Historical authenticity was Hart’s trademark. He had lived in the West. He knew what the real old West was like, or so he claimed. Wyatt Earpand Al Jenningswere consultants on his films. His cos tumes were what real cowboys wore—sparse, dirty, and practical. Occasionally he wore a frock coat that was dispensed with early on. Pants held up by braces were unglamorously stuffed into the tops of scuffed working boots. Beneath his gun belt he wore a Mexican sash, the belt itself slung low with huge revolvers protruding outward. But above all else was the William S. Hart grim look of determination that defined his character. Underneath a large black hat with high crown and wide, flat brim was that sparse, lean face with parallel lines and the most forbidding facial features of any of the later Western stars. Westerns in the succeeding decades went in several directions. Streamlined B Westerns dressed up the West in strange and utterly inauthentic ways. Classic Westerns asserted the glorious American ideals of Manifest Destinyand masculine supremacy. Hart’s dark vision, though, reemerged in the late classic Westerns of Anthony Mann and Budd Boetticher as well as in the alternative Westerns at the end of the century.
   Hart never tried to move from the silents to the talkies. By the time of his last film in 1925, his popularity was being eclipsed by Tom Mixand a new breed of cowboy stars. But in 1935 Hart finally talked to his fans. The occasion was the re-release of Tumbleweeds, the silent picture showing once again in theaters to fans now accustomed to sound. At his Newhall ranch in California, Hart filmed a prologue in which he addressed his fans directly. He came forward walking Fritz, paused, and then began his thank you to his fans of old. As Hart introduced the film, he reasserted his basic vision of the redemptive powers of the West. Then he waved goodbye as he and Fritz walked away over the horizon.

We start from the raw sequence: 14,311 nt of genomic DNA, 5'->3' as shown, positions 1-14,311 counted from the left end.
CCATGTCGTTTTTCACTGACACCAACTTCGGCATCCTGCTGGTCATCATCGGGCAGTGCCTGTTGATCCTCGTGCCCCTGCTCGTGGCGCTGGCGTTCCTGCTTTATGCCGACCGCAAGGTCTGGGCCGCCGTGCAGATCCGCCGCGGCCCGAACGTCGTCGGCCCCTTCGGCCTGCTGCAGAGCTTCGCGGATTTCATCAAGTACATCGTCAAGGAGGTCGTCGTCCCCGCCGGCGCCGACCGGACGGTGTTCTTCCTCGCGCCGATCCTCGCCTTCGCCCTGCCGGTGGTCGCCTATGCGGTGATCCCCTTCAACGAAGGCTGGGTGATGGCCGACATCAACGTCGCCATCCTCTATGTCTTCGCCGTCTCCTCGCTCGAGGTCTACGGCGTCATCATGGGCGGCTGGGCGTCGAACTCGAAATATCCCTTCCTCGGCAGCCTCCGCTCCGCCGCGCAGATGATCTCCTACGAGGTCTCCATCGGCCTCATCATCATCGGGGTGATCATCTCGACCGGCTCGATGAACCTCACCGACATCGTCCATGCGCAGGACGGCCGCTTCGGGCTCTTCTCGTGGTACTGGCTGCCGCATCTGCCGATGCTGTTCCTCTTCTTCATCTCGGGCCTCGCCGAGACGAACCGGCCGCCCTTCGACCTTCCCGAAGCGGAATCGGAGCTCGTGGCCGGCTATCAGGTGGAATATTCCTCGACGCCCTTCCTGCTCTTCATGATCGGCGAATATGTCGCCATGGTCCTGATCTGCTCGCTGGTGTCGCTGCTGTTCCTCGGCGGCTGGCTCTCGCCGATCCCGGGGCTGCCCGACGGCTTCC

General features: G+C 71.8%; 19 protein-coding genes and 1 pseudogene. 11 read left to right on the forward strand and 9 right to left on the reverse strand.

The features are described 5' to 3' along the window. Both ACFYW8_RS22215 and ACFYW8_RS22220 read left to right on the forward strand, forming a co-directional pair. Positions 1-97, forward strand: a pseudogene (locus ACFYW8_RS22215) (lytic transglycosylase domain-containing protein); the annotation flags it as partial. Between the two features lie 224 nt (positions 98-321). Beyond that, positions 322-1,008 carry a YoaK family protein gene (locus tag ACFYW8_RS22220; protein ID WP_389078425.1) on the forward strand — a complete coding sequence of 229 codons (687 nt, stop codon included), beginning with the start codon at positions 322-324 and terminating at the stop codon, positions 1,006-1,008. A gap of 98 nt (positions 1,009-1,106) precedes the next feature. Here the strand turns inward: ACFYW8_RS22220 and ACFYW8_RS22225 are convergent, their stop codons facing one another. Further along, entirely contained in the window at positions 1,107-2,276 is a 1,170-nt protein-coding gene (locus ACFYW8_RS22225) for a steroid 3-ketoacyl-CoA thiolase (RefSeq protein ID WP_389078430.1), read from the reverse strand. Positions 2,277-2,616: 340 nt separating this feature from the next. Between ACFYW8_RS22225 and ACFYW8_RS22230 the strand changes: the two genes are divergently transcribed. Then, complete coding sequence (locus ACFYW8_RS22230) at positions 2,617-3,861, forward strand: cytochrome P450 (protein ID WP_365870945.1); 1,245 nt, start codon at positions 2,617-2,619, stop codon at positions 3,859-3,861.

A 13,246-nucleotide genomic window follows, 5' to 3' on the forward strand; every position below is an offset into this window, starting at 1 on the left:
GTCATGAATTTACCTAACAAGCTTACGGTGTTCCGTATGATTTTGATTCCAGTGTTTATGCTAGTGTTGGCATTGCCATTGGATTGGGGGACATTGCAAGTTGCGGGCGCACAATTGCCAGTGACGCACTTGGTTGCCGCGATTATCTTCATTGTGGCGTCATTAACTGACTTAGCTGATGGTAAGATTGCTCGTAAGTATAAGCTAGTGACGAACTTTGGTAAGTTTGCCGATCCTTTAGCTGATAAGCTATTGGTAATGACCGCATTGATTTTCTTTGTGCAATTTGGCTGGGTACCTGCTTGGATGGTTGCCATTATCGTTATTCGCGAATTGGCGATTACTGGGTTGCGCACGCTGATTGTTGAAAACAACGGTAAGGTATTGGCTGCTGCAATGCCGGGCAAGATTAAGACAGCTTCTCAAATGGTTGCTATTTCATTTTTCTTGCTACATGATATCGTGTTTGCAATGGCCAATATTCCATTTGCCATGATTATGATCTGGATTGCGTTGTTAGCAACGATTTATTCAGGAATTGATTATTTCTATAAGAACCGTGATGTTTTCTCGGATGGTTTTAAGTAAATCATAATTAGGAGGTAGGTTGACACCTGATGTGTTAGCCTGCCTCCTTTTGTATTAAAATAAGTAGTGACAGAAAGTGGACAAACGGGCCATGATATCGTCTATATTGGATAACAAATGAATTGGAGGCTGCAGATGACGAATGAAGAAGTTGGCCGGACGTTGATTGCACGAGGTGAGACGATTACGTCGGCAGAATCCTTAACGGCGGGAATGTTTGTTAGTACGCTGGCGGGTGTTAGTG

Historical Dictionary of Westerns in Cinema. . 2012.

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  • William S. Hart — William Surrey Hart, 1918 Nombre real William Surrey Hart Nacimiento 6 de diciembre de 1864 Newburgh, estado de Nueva York, Estados Unidos …   Wikipedia Español

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  • William S. Hart — Infobox actor name = William S. Hart caption = William Surrey Hart, 1918 birthname = William Surrey Hart birthdate = December 6, 1864 birthplace = Newburgh, New York, U.S.A. deathdate = June 23, 1946 (aged 81) deathplace = Newhall, California,… …   Wikipedia

  • William S. Hart — Pour les articles homonymes, voir Hart. William S. Hart …   Wikipédia en Français